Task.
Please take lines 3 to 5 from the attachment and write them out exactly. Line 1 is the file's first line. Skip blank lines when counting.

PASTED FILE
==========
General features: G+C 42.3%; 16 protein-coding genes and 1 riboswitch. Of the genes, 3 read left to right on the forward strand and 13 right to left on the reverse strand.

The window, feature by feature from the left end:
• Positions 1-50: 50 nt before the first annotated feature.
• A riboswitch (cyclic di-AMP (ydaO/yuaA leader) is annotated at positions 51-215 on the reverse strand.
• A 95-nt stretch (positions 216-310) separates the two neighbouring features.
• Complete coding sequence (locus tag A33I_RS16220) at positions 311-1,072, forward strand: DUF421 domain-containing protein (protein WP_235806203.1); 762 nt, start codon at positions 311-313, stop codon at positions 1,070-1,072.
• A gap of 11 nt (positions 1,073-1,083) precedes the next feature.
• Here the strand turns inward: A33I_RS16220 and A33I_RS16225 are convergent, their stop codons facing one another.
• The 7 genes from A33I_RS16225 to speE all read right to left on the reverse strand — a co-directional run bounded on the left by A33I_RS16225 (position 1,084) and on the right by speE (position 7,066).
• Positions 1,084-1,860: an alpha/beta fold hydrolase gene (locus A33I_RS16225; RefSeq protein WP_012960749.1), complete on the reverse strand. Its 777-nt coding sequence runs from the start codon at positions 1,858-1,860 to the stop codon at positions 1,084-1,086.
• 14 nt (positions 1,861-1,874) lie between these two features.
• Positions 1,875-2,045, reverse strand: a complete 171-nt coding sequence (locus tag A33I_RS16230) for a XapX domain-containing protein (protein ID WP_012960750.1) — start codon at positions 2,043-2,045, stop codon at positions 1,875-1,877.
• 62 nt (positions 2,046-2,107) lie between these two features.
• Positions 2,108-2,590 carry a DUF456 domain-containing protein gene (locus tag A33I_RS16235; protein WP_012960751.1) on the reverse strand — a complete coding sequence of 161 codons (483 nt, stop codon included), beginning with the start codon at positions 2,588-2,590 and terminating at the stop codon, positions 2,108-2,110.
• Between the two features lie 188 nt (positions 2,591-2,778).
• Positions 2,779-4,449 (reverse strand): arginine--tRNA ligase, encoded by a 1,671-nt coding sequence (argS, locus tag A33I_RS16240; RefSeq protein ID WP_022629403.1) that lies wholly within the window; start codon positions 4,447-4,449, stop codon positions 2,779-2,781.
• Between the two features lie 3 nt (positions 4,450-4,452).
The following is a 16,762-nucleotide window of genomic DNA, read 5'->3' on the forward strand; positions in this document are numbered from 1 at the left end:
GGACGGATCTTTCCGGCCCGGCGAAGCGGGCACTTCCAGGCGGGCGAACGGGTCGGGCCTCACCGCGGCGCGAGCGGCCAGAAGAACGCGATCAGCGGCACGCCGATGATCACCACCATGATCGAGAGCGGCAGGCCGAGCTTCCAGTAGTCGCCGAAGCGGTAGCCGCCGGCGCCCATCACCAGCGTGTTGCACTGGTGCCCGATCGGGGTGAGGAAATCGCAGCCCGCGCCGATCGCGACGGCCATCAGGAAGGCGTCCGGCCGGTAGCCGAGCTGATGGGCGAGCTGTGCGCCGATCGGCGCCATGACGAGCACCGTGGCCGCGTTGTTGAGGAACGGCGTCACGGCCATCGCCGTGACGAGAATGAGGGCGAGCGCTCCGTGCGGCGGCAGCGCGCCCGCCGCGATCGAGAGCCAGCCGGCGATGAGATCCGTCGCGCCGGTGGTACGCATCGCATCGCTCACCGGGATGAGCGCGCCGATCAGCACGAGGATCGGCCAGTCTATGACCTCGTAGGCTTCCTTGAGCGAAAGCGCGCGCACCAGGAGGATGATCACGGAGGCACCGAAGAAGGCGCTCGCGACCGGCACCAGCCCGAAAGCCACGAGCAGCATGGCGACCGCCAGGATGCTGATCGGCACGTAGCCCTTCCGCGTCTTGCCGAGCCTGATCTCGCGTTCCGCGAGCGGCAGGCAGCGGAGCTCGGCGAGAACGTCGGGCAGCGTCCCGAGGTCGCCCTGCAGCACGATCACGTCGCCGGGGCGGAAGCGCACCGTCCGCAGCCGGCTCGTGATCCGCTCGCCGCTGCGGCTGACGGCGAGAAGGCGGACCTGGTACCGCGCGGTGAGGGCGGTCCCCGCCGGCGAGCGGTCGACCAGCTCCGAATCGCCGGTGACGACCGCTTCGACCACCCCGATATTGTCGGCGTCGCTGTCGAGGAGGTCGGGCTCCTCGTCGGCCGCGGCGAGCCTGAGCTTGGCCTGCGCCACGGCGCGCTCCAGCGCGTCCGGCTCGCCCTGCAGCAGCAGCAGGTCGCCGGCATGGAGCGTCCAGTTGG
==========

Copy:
• Positions 1-50: 50 nt before the first annotated feature.
• A riboswitch (cyclic di-AMP (ydaO/yuaA leader) is annotated at positions 51-215 on the reverse strand.
• A 95-nt stretch (positions 216-310) separates the two neighbouring features.